After the recent Bin Laden and Karachi naval base incidents, Pakistanis are wondering whether their security forces have the capacity or will to protect the nation’s sovereignty and win the war against the Taliban. The Taliban are growing bolder in this defeatist environment, hoping that Pakistan withdraws from the “war on terror” as demanded by many of its leaders as if it were the panacea for the plague of domestic terrorism. It would strengthen the Taliban agenda if Pakistan becomes internationally isolated, forcing the U.S. and its allies to put boots on the ground to fight terror in Pakistan.

It would be very shortsighted and irresponsible for the U.S. and the West to walk away from Pakistan at this critical stage due to the Bin Laden episode as some U.S. lawmakers are suggesting. Letting the Pakistanis choke on their own Taliban stew may feel good for a while, but letting down a basically decent and tolerant people struggling to establish a democratic society against great odds would be unwise. Working with Pakistan‘s nascent democracy politically and militarily to defeat the Taliban is an absolute imperative at this time.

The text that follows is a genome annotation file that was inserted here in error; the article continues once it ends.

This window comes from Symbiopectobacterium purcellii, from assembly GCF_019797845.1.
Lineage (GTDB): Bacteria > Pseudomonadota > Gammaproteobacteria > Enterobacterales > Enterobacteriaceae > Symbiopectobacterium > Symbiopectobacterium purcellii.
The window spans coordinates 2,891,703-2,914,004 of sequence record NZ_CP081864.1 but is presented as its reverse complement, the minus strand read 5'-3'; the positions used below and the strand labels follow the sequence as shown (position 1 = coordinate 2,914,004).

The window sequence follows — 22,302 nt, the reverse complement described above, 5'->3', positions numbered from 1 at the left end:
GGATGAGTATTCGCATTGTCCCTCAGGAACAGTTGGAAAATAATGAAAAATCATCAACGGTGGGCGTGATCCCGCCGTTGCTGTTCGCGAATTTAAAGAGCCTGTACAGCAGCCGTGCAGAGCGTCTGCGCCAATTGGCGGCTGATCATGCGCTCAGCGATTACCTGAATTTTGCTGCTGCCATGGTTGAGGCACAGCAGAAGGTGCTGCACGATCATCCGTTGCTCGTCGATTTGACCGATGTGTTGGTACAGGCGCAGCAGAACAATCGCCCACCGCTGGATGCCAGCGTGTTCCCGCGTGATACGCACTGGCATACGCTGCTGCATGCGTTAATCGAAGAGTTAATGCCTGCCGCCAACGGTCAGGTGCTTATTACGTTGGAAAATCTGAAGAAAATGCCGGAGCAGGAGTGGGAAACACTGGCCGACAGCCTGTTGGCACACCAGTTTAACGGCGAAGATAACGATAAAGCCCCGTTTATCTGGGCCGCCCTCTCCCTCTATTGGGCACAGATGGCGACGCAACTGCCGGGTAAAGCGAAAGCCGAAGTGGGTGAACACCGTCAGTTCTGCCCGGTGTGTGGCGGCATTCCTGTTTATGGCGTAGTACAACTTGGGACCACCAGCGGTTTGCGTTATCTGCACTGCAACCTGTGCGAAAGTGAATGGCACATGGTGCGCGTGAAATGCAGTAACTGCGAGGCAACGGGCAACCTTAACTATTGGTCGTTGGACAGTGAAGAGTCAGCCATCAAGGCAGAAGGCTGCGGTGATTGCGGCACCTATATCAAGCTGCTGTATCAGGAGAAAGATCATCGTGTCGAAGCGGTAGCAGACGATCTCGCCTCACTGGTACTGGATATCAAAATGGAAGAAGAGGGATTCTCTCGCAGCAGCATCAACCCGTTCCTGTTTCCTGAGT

http://pakteahouse.net/2011/06/02/the-evil-in-our-midst/
 

T-Rex

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“The Taliban are trying to purify our culture, they are trying to re-establish a purist Islamic culture and tradition,” a young middle class IT professional explained to me in Toronto in 1996. What worried me then was that this person was not a Taliban madrasah graduate living in Pakistan but a professional living in and enjoying the fruits of the “decadent” West. I remembered an earlier ideology based on purification of culture which gave us the horrors of the Holocaust.